Correlative microscopy not only allows the complementary information of different types of microscopy to be used together, but also enables the analysis of unusual samples. Typically, in atomic force microscopy, measure-ments of very pointed sample geometries are difficult. Firstly, due to the convolution of the geometry of the tip with the topography of the sample surface, but also the correct and reliable positioning of the tip over the sample is a challenge. In the following, we show how correlative microscopy can help to meet these challenges.
The AFSEM® works as a correlative microscope. In our case, we combine the atomic force microscopy (AFM) of the AFSEM® and scanning electron microscopy (SEM). SEM is used to identify the area of interest, position the sample in the best possible way, and to monitor the AFM measurement in real time.
Basic working principle of the AFSEM®: The cantilever bends due to interactions between tip and sample and is measured via piezoresis-tive strain sensors.
The AFSEM® system is shown. This variable setup fits into almost any SEM or multibeam instrument.
The AFM essentially consists of a cantilever beam with a very sharp tip attached to the front end. The unit consisting of the cantilever beam and tip scans over the sample with nanometre precision, whereby the cantilever is deflected by interactions between the tip and the sample. This deflection is a measure of the topography of the surface of the sample. The deflection of the cantilever is detected by strain sensors attached to the cantilever. Laser optics such as a light pointer to read out the deflection are not necessary in this case. This frees up space and enables simultaneous, correlative electron microscopy.
The AFSEM® is typically mounted at the door of the SEM sample stage. This allows the AFM and SEM sample to move together in relation to the electron beam of the SEM.
These two types of measurement are correlative and can be superimposed after the measurement in the same coordinate system.
(Left) AFSEM® and razor blade sample holder mounted in the SEM chamber. (Right) SEM image of the cantilever tip a few micrometres above the razor blade. The tip geometry, as well as the topography of the razor blade can be seen
The sample can be moved in all three spatial directions on the sample stage, i.e. relative to the position of the AFM and relative to the position of the electron beam. The AFM can be moved in the same way.
A commercially available razor blade serves as the sample in this Application Note. This was installed unchanged in the sample holder and only electrically grounded to avoid electrical charging by the SEM. The aim is to image the surface of the blade with the AFM and in particular to determine the radius of the blade.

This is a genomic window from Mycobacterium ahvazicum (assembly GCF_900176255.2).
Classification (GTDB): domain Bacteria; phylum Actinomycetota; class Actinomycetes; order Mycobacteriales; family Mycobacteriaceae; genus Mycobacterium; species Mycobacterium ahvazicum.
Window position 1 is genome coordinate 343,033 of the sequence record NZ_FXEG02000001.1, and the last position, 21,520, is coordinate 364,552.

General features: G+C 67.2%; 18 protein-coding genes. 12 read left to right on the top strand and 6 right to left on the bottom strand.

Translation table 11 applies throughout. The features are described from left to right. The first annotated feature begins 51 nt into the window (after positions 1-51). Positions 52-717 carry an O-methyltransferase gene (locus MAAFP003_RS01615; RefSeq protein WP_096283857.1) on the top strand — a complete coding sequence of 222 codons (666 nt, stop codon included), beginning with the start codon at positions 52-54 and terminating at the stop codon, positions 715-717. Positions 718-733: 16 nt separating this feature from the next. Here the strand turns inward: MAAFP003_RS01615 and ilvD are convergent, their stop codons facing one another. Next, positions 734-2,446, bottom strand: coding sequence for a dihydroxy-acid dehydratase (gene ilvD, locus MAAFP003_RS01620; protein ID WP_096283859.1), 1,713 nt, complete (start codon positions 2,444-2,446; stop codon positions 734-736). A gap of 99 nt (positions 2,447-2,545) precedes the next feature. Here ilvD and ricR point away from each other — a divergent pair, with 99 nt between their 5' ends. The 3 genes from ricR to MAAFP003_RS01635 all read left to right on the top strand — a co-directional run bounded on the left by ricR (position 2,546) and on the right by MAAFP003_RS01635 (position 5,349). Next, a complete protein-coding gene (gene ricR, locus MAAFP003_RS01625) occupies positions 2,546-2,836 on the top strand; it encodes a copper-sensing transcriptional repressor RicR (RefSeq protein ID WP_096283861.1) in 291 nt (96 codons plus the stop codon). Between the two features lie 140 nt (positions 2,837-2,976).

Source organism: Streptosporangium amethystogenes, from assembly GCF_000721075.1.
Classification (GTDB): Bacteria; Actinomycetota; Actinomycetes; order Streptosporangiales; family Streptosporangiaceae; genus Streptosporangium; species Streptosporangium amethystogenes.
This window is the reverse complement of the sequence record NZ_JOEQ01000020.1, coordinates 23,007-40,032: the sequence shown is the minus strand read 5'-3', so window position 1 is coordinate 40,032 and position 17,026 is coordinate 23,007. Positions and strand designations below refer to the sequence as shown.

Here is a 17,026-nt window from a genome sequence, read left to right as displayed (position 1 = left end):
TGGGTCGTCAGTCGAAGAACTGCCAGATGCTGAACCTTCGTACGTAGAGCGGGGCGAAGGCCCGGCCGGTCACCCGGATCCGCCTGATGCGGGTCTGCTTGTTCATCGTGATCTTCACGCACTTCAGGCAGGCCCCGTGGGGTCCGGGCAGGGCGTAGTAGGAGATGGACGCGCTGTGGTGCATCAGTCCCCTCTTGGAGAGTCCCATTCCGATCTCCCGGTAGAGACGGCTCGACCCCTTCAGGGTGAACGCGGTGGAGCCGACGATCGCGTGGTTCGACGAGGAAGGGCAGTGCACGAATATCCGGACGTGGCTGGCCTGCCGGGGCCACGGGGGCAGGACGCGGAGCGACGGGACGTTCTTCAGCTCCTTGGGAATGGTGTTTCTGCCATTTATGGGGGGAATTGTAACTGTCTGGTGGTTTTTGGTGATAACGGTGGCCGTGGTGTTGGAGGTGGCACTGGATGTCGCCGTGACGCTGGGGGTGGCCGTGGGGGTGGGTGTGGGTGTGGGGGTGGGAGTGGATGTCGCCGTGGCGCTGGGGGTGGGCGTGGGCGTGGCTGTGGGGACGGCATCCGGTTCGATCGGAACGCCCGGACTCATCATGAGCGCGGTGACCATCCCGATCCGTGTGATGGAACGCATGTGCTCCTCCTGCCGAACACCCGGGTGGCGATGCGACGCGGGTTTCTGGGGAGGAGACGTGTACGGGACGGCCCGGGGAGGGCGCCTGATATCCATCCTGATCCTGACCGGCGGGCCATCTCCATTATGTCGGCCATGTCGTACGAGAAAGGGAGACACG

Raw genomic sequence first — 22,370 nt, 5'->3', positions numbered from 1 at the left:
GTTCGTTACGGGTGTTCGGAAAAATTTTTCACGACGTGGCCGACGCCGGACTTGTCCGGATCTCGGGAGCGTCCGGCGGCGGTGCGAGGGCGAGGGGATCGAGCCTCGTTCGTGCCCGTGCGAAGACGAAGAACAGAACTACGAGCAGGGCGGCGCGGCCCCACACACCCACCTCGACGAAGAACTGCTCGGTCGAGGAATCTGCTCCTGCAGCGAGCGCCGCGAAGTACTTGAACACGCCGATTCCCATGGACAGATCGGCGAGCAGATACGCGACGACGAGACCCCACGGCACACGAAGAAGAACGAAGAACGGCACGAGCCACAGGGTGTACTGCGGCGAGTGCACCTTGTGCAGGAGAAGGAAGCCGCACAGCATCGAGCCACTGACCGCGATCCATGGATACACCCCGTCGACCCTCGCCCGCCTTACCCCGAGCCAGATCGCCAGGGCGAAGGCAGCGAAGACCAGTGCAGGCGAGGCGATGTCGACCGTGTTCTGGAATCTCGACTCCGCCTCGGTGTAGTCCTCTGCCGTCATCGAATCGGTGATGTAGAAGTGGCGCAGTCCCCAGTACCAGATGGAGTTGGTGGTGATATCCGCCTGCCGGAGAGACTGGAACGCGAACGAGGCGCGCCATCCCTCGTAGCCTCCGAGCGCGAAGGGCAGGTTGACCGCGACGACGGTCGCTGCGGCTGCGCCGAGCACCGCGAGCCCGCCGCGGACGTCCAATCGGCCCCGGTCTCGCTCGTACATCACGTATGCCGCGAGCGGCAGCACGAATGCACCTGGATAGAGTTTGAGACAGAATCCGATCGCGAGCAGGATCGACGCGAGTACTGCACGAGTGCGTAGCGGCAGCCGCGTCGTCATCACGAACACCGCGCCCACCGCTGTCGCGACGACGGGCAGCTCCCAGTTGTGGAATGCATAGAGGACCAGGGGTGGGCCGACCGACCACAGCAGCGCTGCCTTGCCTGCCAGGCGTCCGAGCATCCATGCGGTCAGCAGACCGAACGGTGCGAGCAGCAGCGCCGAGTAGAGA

With the help of the fine positioning made possible by the SEM, different areas on the razor blade can be quickly selected and measured. In this way, variations at different points of the same sample can be examined in an easy and straight forward manner.
Different material properties, such as a coatings applied to the razor blade, can be compared. An important parameter is the radius of the razor blade, as well as the roughness of the surface.
The measurement comprises several steps: the coarse positioning, the fine positioning, the approach of the tip and finally the measurement of the topography. The coarse positioning is done by hand during the mounting of the AFSEM® and the sample and enables to bring the cantilever within on millimetre of the sample surface. The SEM is used for fine positioning. Due to the high resolution of the SEM the cantilever tip can be easily positioned in close proximity to the edge of the razor blade with an accuracy of significantly less than 1 μm. In the next step, the cantilever tip can already be approached using the AFSEM® controller and the analysis of the real 3D topography can be achieved.
It is possible to create rectangular sections of the topography and adjust the measurement parameters during the measurement. The movement of the cantilever tip over the sample can be followed live with the SEM at any time. A sample section of 5 μm x 24 μm across the blade edge could thus be recorded with nanometre accuracy.
3D representation of the topography of the surface of the razor blade. The measurement has a lateral size of 5μm x 24 μm with nanometre resolution.
(Left) AFM topography image of another spot on the razor blade. A “double-groove” feature can be seen in the 3D representation. (Right) Line scans at two different positions on the razor blade that enable to analyse the blade radius with nanometre resolution.
The measurements of the real 3D surface topography makes it possible to identify unusual features on the blade surface, e.g., a “double groove” seen in the figure above. In addition, individual line scans on the blade edge can be extracted which enable to calculate the exact blade radius. Here, the end radius of the blade can be determined at each section which is 60-80 nm on average in the selected sections.
In conclusion, the AFSEM® makes it possible to measure even complex samples that are difficult to access, especially for conventional AFM. The combination of the complementary strengths of AFM and SEM enable an easy work flow to position the cantilever on the blade edge and analyse the 3D topography and the blade radius.
Fast and easy identification of your region of interest
Correlative in-situ SEM & AFM analysis
Applicable to unusual and difficult to access samples
Variable setup fits into almost any SEM or multibeam instrument